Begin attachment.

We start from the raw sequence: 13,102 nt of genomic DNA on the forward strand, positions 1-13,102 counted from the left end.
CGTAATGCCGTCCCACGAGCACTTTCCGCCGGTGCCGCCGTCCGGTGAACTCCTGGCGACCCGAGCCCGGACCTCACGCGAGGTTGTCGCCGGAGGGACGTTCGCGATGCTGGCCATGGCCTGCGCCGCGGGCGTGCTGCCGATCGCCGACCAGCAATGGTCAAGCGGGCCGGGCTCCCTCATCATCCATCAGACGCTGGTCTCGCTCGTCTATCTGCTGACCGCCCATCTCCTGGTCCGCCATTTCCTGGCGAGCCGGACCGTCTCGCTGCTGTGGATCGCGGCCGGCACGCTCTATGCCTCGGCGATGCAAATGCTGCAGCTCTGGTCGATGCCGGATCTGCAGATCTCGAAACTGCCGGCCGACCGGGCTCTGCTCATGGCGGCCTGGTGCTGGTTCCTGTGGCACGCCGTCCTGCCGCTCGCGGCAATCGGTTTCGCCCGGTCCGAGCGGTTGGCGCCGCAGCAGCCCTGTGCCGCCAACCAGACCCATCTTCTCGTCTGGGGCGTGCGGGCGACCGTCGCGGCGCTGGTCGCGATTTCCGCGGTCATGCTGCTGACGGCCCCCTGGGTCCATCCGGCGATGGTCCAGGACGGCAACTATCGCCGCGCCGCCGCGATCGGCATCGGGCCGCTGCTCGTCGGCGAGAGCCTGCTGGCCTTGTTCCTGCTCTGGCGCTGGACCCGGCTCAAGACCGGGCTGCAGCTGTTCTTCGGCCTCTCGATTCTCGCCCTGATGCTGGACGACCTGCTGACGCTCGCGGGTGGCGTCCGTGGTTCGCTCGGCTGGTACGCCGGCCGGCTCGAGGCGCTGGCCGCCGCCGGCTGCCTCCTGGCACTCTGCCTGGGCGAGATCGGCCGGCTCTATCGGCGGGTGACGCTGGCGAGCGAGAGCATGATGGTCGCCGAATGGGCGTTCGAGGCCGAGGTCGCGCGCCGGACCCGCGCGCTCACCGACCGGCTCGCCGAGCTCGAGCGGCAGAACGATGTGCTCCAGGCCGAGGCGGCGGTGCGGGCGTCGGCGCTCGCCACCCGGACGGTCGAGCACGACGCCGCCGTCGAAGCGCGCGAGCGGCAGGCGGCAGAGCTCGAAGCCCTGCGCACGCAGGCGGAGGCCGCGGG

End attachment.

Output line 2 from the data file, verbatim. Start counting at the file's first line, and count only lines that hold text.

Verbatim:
CGTAATGCCGTCCCACGAGCACTTTCCGCCGGTGCCGCCGTCCGGTGAACTCCTGGCGACCCGAGCCCGGACCTCACGCGAGGTTGTCGCCGGAGGGACGTTCGCGATGCTGGCCATGGCCTGCGCCGCGGGCGTGCTGCCGATCGCCGACCAGCAATGGTCAAGCGGGCCGGGCTCCCTCATCATCCATCAGACGCTGGTCTCGCTCGTCTATCTGCTGACCGCCCATCTCCTGGTCCGCCATTTCCTGGCGAGCCGGACCGTCTCGCTGCTGTGGATCGCGGCCGGCACGCTCTATGCCTCGGCGATGCAAATGCTGCAGCTCTGGTCGATGCCGGATCTGCAGATCTCGAAACTGCCGGCCGACCGGGCTCTGCTCATGGCGGCCTGGTGCTGGTTCCTGTGGCACGCCGTCCTGCCGCTCGCGGCAATCGGTTTCGCCCGGTCCGAGCGGTTGGCGCCGCAGCAGCCCTGTGCCGCCAACCAGACCCATCTTCTCGTCTGGGGCGTGCGGGCGACCGTCGCGGCGCTGGTCGCGATTTCCGCGGTCATGCTGCTGACGGCCCCCTGGGTCCATCCGGCGATGGTCCAGGACGGCAACTATCGCCGCGCCGCCGCGATCGGCATCGGGCCGCTGCTCGTCGGCGAGAGCCTGCTGGCCTTGTTCCTGCTCTGGCGCTGGACCCGGCTCAAGACCGGGCTGCAGCTGTTCTTCGGCCTCTCGATTCTCGCCCTGATGCTGGACGACCTGCTGACGCTCGCGGGTGGCGTCCGTGGTTCGCTCGGCTGGTACGCCGGCCGGCTCGAGGCGCTGGCCGCCGCCGGCTGCCTCCTGGCACTCTGCCTGGGCGAGATCGGCCGGCTCTATCGGCGGGTGACGCTGGCGAGCGAGAGCATGATGGTCGCCGAATGGGCGTTCGAGGCCGAGGTCGCGCGCCGGACCCGCGCGCTCACCGACCGGCTCGCCGAGCTCGAGCGGCAGAACGATGTGCTCCAGGCCGAGGCGGCGGTGCGGGCGTCGGCGCTCGCCACCCGGACGGTCGAGCACGACGCCGCCGTCGAAGCGCGCGAGCGGCAGGCGGCAGAGCTCGAAGCCCTGCGCACGCAGGCGGAGGCCGCGGG